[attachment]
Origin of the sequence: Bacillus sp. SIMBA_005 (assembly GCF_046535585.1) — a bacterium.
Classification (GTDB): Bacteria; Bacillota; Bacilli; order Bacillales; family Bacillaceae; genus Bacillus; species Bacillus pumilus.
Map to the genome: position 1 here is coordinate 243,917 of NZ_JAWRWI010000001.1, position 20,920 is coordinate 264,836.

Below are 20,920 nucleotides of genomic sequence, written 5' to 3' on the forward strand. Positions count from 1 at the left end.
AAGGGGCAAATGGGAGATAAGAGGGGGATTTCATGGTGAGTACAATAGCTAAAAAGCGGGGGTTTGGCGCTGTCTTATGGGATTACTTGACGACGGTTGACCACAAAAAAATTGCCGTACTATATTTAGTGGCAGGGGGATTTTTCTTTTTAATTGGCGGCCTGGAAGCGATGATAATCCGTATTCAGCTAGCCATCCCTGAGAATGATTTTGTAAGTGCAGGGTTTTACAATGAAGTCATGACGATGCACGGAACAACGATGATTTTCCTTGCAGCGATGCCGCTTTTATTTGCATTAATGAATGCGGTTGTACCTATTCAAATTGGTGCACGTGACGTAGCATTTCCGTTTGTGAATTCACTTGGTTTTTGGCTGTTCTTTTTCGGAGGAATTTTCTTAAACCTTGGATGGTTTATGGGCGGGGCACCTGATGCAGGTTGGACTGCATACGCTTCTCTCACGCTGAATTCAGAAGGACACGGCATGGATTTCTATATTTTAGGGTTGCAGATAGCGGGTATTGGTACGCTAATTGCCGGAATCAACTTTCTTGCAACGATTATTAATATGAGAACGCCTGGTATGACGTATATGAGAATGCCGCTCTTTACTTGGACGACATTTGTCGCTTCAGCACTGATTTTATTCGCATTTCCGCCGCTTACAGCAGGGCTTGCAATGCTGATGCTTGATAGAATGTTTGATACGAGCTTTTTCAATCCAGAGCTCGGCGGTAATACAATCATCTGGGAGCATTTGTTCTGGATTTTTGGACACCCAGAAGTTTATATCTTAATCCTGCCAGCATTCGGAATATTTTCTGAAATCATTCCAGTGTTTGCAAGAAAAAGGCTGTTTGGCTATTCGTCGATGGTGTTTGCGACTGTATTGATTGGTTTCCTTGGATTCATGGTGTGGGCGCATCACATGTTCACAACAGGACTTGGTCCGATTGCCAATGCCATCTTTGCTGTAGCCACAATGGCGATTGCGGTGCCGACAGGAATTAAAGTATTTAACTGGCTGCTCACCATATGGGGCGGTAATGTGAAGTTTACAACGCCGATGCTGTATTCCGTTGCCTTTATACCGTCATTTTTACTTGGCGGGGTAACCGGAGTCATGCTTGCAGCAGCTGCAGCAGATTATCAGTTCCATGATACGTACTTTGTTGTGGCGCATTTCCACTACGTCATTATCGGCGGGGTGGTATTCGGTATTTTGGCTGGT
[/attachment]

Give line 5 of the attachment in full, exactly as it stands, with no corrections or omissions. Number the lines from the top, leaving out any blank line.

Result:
AAGGGGCAAATGGGAGATAAGAGGGGGATTTCATGGTGAGTACAATAGCTAAAAAGCGGGGGTTTGGCGCTGTCTTATGGGATTACTTGACGACGGTTGACCACAAAAAAATTGCCGTACTATATTTAGTGGCAGGGGGATTTTTCTTTTTAATTGGCGGCCTGGAAGCGATGATAATCCGTATTCAGCTAGCCATCCCTGAGAATGATTTTGTAAGTGCAGGGTTTTACAATGAAGTCATGACGATGCACGGAACAACGATGATTTTCCTTGCAGCGATGCCGCTTTTATTTGCATTAATGAATGCGGTTGTACCTATTCAAATTGGTGCACGTGACGTAGCATTTCCGTTTGTGAATTCACTTGGTTTTTGGCTGTTCTTTTTCGGAGGAATTTTCTTAAACCTTGGATGGTTTATGGGCGGGGCACCTGATGCAGGTTGGACTGCATACGCTTCTCTCACGCTGAATTCAGAAGGACACGGCATGGATTTCTATATTTTAGGGTTGCAGATAGCGGGTATTGGTACGCTAATTGCCGGAATCAACTTTCTTGCAACGATTATTAATATGAGAACGCCTGGTATGACGTATATGAGAATGCCGCTCTTTACTTGGACGACATTTGTCGCTTCAGCACTGATTTTATTCGCATTTCCGCCGCTTACAGCAGGGCTTGCAATGCTGATGCTTGATAGAATGTTTGATACGAGCTTTTTCAATCCAGAGCTCGGCGGTAATACAATCATCTGGGAGCATTTGTTCTGGATTTTTGGACACCCAGAAGTTTATATCTTAATCCTGCCAGCATTCGGAATATTTTCTGAAATCATTCCAGTGTTTGCAAGAAAAAGGCTGTTTGGCTATTCGTCGATGGTGTTTGCGACTGTATTGATTGGTTTCCTTGGATTCATGGTGTGGGCGCATCACATGTTCACAACAGGACTTGGTCCGATTGCCAATGCCATCTTTGCTGTAGCCACAATGGCGATTGCGGTGCCGACAGGAATTAAAGTATTTAACTGGCTGCTCACCATATGGGGCGGTAATGTGAAGTTTACAACGCCGATGCTGTATTCCGTTGCCTTTATACCGTCATTTTTACTTGGCGGGGTAACCGGAGTCATGCTTGCAGCAGCTGCAGCAGATTATCAGTTCCATGATACGTACTTTGTTGTGGCGCATTTCCACTACGTCATTATCGGCGGGGTGGTATTCGGTATTTTGGCTGGT